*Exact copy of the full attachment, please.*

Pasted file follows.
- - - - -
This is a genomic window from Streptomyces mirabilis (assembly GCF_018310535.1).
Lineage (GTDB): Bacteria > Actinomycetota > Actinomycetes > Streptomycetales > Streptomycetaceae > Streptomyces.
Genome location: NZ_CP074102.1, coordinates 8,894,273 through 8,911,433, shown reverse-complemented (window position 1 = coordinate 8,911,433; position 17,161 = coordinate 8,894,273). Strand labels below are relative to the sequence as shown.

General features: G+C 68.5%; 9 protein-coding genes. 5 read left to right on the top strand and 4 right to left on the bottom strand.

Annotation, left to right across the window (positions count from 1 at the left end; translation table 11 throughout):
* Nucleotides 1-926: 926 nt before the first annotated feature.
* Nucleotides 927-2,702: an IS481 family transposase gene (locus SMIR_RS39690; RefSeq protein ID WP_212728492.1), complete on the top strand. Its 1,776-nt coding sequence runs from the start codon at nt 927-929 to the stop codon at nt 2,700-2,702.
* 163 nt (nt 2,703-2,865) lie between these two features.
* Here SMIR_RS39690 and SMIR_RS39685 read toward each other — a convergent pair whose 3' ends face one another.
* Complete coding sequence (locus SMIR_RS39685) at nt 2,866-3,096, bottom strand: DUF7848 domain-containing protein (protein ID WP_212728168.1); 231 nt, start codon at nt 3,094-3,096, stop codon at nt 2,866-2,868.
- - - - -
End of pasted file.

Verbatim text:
This is a genomic window from Streptomyces mirabilis (assembly GCF_018310535.1).
Lineage (GTDB): Bacteria > Actinomycetota > Actinomycetes > Streptomycetales > Streptomycetaceae > Streptomyces.
Genome location: NZ_CP074102.1, coordinates 8,894,273 through 8,911,433, shown reverse-complemented (window position 1 = coordinate 8,911,433; position 17,161 = coordinate 8,894,273). Strand labels below are relative to the sequence as shown.

General features: G+C 68.5%; 9 protein-coding genes. 5 read left to right on the top strand and 4 right to left on the bottom strand.

Annotation, left to right across the window (positions count from 1 at the left end; translation table 11 throughout):
* Nucleotides 1-926: 926 nt before the first annotated feature.
* Nucleotides 927-2,702: an IS481 family transposase gene (locus SMIR_RS39690; RefSeq protein ID WP_212728492.1), complete on the top strand. Its 1,776-nt coding sequence runs from the start codon at nt 927-929 to the stop codon at nt 2,700-2,702.
* 163 nt (nt 2,703-2,865) lie between these two features.
* Here SMIR_RS39690 and SMIR_RS39685 read toward each other — a convergent pair whose 3' ends face one another.
* Complete coding sequence (locus SMIR_RS39685) at nt 2,866-3,096, bottom strand: DUF7848 domain-containing protein (protein ID WP_212728168.1); 231 nt, start codon at nt 3,094-3,096, stop codon at nt 2,866-2,868.